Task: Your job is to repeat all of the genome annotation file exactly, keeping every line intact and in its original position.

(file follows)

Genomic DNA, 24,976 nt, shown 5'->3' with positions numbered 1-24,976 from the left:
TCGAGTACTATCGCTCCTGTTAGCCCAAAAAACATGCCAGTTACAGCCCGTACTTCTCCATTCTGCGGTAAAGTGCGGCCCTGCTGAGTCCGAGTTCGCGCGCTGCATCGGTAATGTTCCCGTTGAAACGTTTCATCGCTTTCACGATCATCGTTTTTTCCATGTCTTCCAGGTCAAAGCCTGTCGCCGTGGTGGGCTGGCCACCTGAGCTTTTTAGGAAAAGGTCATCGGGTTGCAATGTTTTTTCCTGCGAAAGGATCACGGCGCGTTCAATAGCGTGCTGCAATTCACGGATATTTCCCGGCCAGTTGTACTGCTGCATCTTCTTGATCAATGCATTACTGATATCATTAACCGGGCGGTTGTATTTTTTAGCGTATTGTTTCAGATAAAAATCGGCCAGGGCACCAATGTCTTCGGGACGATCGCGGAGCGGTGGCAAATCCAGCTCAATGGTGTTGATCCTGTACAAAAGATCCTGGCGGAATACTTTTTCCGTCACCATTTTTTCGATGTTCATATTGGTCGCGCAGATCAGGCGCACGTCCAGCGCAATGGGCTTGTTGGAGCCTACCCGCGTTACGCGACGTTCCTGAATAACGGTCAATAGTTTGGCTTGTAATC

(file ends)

Genomic DNA, 24,976 nt, shown 5'->3' with positions numbered 1-24,976 from the left:
TCGAGTACTATCGCTCCTGTTAGCCCAAAAAACATGCCAGTTACAGCCCGTACTTCTCCATTCTGCGGTAAAGTGCGGCCCTGCTGAGTCCGAGTTCGCGCGCTGCATCGGTAATGTTCCCGTTGAAACGTTTCATCGCTTTCACGATCATCGTTTTTTCCATGTCTTCCAGGTCAAAGCCTGTCGCCGTGGTGGGCTGGCCACCTGAGCTTTTTAGGAAAAGGTCATCGGGTTGCAATGTTTTTTCCTGCGAAAGGATCACGGCGCGTTCAATAGCGTGCTGCAATTCACGGATATTTCCCGGCCAGTTGTACTGCTGCATCTTCTTGATCAATGCATTACTGATATCATTAACCGGGCGGTTGTATTTTTTAGCGTATTGTTTCAGATAAAAATCGGCCAGGGCACCAATGTCTTCGGGACGATCGCGGAGCGGTGGCAAATCCAGCTCAATGGTGTTGATCCTGTACAAAAGATCCTGGCGGAATACTTTTTCCGTCACCATTTTTTCGATGTTCATATTGGTCGCGCAGATCAGGCGCACGTCCAGCGCAATGGGCTTGTTGGAGCCTACCCGCGTTACGCGACGTTCCTGAATAACGGTCAATAGTTTGGCTTGTAATC